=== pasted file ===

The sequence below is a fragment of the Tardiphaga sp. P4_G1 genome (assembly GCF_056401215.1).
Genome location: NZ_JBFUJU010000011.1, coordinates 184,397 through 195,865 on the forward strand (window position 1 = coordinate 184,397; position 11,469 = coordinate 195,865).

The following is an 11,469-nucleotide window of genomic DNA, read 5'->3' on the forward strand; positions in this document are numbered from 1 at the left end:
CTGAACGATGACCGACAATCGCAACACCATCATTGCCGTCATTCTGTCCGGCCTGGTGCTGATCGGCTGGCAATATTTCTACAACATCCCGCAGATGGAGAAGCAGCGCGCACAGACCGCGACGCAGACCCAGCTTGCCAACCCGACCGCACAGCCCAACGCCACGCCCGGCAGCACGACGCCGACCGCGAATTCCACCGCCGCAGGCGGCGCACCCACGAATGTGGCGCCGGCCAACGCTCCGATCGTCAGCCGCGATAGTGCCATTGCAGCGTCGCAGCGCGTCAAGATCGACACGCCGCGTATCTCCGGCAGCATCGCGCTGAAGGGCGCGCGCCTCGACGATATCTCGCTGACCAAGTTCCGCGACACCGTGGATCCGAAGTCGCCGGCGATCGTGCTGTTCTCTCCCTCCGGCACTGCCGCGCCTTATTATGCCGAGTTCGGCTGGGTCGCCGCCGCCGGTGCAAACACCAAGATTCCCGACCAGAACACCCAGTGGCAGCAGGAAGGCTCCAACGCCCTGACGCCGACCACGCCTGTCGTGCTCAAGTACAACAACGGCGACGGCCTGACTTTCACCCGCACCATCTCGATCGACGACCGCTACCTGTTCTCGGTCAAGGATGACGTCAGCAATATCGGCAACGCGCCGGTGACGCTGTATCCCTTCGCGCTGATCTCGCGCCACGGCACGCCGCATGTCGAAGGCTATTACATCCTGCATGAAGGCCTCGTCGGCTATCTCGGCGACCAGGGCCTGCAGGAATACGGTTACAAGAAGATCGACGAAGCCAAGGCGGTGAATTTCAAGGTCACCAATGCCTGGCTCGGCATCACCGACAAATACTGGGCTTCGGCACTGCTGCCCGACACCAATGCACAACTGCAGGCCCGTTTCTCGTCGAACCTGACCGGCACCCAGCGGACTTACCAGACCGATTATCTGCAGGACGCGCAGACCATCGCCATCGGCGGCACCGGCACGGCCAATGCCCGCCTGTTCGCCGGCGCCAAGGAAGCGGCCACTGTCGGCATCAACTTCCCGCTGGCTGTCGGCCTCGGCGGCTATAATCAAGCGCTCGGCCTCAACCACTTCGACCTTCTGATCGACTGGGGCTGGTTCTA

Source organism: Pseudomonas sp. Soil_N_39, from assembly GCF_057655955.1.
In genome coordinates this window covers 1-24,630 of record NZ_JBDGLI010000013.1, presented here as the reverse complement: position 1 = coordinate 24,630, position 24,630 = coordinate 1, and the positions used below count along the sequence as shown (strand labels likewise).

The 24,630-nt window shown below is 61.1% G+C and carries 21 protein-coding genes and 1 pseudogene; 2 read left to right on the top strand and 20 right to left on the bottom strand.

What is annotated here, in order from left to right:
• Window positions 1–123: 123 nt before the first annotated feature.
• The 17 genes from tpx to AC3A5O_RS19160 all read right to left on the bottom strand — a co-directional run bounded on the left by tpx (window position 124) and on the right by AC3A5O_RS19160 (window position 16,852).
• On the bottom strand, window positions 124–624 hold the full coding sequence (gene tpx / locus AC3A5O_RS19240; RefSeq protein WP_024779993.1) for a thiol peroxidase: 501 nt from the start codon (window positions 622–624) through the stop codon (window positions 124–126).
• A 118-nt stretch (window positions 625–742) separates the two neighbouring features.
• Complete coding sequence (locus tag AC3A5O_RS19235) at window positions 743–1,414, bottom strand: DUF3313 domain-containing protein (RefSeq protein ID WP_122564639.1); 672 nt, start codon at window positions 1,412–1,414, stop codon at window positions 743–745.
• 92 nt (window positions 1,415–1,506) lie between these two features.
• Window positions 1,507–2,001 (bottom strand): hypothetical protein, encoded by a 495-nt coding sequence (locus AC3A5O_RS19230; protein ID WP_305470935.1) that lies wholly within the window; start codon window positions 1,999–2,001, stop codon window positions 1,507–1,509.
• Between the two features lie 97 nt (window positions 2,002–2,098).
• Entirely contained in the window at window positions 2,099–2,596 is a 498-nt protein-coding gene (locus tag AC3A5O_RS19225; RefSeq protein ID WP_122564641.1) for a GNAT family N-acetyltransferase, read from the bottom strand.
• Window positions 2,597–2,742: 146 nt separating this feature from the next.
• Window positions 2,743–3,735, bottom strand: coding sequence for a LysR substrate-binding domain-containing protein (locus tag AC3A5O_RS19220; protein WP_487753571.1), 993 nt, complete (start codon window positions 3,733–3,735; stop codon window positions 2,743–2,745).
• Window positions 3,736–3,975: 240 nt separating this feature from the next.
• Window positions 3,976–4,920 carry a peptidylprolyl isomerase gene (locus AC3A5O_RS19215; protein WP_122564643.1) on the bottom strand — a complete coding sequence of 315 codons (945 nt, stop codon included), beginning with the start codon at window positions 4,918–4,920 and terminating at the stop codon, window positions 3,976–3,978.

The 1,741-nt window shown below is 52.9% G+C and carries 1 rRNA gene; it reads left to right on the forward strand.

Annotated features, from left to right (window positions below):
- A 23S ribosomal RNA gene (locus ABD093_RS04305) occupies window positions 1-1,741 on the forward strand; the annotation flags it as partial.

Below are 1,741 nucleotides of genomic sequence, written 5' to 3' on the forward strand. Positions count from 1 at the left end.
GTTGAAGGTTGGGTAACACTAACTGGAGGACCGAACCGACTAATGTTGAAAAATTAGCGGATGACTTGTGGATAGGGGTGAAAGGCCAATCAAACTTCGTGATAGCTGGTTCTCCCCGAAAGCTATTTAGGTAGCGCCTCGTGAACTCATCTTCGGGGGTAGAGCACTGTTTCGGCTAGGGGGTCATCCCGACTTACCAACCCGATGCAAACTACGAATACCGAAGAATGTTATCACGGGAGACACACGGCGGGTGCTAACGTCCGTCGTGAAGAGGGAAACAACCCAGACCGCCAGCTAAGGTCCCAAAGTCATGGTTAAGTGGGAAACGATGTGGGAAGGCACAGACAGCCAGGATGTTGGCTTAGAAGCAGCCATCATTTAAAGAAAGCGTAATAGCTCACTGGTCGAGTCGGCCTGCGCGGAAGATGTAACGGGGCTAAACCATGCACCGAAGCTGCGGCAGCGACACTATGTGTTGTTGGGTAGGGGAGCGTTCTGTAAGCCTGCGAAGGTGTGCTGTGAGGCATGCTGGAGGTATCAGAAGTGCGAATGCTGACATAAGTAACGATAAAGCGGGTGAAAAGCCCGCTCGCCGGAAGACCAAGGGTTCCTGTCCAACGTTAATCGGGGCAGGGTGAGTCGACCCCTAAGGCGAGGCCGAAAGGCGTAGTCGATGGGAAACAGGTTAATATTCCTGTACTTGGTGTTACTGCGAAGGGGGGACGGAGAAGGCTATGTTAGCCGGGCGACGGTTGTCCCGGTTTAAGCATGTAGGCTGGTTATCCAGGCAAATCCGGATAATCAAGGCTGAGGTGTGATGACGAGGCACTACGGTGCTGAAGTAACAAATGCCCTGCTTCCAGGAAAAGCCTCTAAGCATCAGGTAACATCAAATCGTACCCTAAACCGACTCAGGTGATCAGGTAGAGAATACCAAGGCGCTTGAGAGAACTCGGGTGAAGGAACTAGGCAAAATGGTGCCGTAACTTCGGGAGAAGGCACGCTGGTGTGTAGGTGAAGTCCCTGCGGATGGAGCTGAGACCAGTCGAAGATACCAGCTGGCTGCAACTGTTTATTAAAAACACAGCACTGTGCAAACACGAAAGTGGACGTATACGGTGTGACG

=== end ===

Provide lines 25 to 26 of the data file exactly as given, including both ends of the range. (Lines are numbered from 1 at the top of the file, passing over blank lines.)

Below are 1,741 nucleotides of genomic sequence, written 5' to 3' on the forward strand. Positions count from 1 at the left end.
GTTGAAGGTTGGGTAACACTAACTGGAGGACCGAACCGACTAATGTTGAAAAATTAGCGGATGACTTGTGGATAGGGGTGAAAGGCCAATCAAACTTCGTGATAGCTGGTTCTCCCCGAAAGCTATTTAGGTAGCGCCTCGTGAACTCATCTTCGGGGGTAGAGCACTGTTTCGGCTAGGGGGTCATCCCGACTTACCAACCCGATGCAAACTACGAATACCGAAGAATGTTATCACGGGAGACACACGGCGGGTGCTAACGTCCGTCGTGAAGAGGGAAACAACCCAGACCGCCAGCTAAGGTCCCAAAGTCATGGTTAAGTGGGAAACGATGTGGGAAGGCACAGACAGCCAGGATGTTGGCTTAGAAGCAGCCATCATTTAAAGAAAGCGTAATAGCTCACTGGTCGAGTCGGCCTGCGCGGAAGATGTAACGGGGCTAAACCATGCACCGAAGCTGCGGCAGCGACACTATGTGTTGTTGGGTAGGGGAGCGTTCTGTAAGCCTGCGAAGGTGTGCTGTGAGGCATGCTGGAGGTATCAGAAGTGCGAATGCTGACATAAGTAACGATAAAGCGGGTGAAAAGCCCGCTCGCCGGAAGACCAAGGGTTCCTGTCCAACGTTAATCGGGGCAGGGTGAGTCGACCCCTAAGGCGAGGCCGAAAGGCGTAGTCGATGGGAAACAGGTTAATATTCCTGTACTTGGTGTTACTGCGAAGGGGGGACGGAGAAGGCTATGTTAGCCGGGCGACGGTTGTCCCGGTTTAAGCATGTAGGCTGGTTATCCAGGCAAATCCGGATAATCAAGGCTGAGGTGTGATGACGAGGCACTACGGTGCTGAAGTAACAAATGCCCTGCTTCCAGGAAAAGCCTCTAAGCATCAGGTAACATCAAATCGTACCCTAAACCGACTCAGGTGATCAGGTAGAGAATACCAAGGCGCTTGAGAGAACTCGGGTGAAGGAACTAGGCAAAATGGTGCCGTAACTTCGGGAGAAGGCACGCTGGTGTGTAGGTGAAGTCCCTGCGGATGGAGCTGAGACCAGTCGAAGATACCAGCTGGCTGCAACTGTTTATTAAAAACACAGCACTGTGCAAACACGAAAGTGGACGTATACGGTGTGACG